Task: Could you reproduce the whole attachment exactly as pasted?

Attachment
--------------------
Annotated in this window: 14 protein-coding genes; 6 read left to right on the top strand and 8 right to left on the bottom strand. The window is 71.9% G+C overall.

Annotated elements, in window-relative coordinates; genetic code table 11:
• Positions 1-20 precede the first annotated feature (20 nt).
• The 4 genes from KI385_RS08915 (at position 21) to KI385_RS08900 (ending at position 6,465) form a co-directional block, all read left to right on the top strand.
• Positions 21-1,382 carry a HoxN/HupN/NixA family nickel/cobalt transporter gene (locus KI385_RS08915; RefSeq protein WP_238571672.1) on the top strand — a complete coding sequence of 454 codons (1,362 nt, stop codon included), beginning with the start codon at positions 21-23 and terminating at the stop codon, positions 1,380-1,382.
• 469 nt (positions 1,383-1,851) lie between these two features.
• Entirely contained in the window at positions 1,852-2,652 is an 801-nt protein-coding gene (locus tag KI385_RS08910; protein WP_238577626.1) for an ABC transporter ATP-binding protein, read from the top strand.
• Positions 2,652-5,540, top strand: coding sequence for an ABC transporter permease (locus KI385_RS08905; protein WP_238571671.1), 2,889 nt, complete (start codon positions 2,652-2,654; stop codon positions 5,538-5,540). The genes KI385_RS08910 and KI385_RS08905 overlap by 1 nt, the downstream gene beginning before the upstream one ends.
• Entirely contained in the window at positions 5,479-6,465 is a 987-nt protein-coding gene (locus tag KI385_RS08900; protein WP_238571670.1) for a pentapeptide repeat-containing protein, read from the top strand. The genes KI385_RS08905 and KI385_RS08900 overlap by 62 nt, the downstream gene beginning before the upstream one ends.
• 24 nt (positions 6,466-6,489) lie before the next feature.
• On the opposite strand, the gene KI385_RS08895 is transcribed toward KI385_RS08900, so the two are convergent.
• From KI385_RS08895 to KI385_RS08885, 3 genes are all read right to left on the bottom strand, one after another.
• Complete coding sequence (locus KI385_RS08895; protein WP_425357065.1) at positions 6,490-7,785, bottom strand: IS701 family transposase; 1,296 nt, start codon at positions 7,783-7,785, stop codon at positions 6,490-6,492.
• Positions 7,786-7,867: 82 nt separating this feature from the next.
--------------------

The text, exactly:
Annotated in this window: 14 protein-coding genes; 6 read left to right on the top strand and 8 right to left on the bottom strand. The window is 71.9% G+C overall.

Annotated elements, in window-relative coordinates; genetic code table 11:
• Positions 1-20 precede the first annotated feature (20 nt).
• The 4 genes from KI385_RS08915 (at position 21) to KI385_RS08900 (ending at position 6,465) form a co-directional block, all read left to right on the top strand.
• Positions 21-1,382 carry a HoxN/HupN/NixA family nickel/cobalt transporter gene (locus KI385_RS08915; RefSeq protein WP_238571672.1) on the top strand — a complete coding sequence of 454 codons (1,362 nt, stop codon included), beginning with the start codon at positions 21-23 and terminating at the stop codon, positions 1,380-1,382.
• 469 nt (positions 1,383-1,851) lie between these two features.
• Entirely contained in the window at positions 1,852-2,652 is an 801-nt protein-coding gene (locus tag KI385_RS08910; protein WP_238577626.1) for an ABC transporter ATP-binding protein, read from the top strand.
• Positions 2,652-5,540, top strand: coding sequence for an ABC transporter permease (locus KI385_RS08905; protein WP_238571671.1), 2,889 nt, complete (start codon positions 2,652-2,654; stop codon positions 5,538-5,540). The genes KI385_RS08910 and KI385_RS08905 overlap by 1 nt, the downstream gene beginning before the upstream one ends.
• Entirely contained in the window at positions 5,479-6,465 is a 987-nt protein-coding gene (locus tag KI385_RS08900; protein WP_238571670.1) for a pentapeptide repeat-containing protein, read from the top strand. The genes KI385_RS08905 and KI385_RS08900 overlap by 62 nt, the downstream gene beginning before the upstream one ends.
• 24 nt (positions 6,466-6,489) lie before the next feature.
• On the opposite strand, the gene KI385_RS08895 is transcribed toward KI385_RS08900, so the two are convergent.
• From KI385_RS08895 to KI385_RS08885, 3 genes are all read right to left on the bottom strand, one after another.
• Complete coding sequence (locus KI385_RS08895; protein WP_425357065.1) at positions 6,490-7,785, bottom strand: IS701 family transposase; 1,296 nt, start codon at positions 7,783-7,785, stop codon at positions 6,490-6,492.
• Positions 7,786-7,867: 82 nt separating this feature from the next.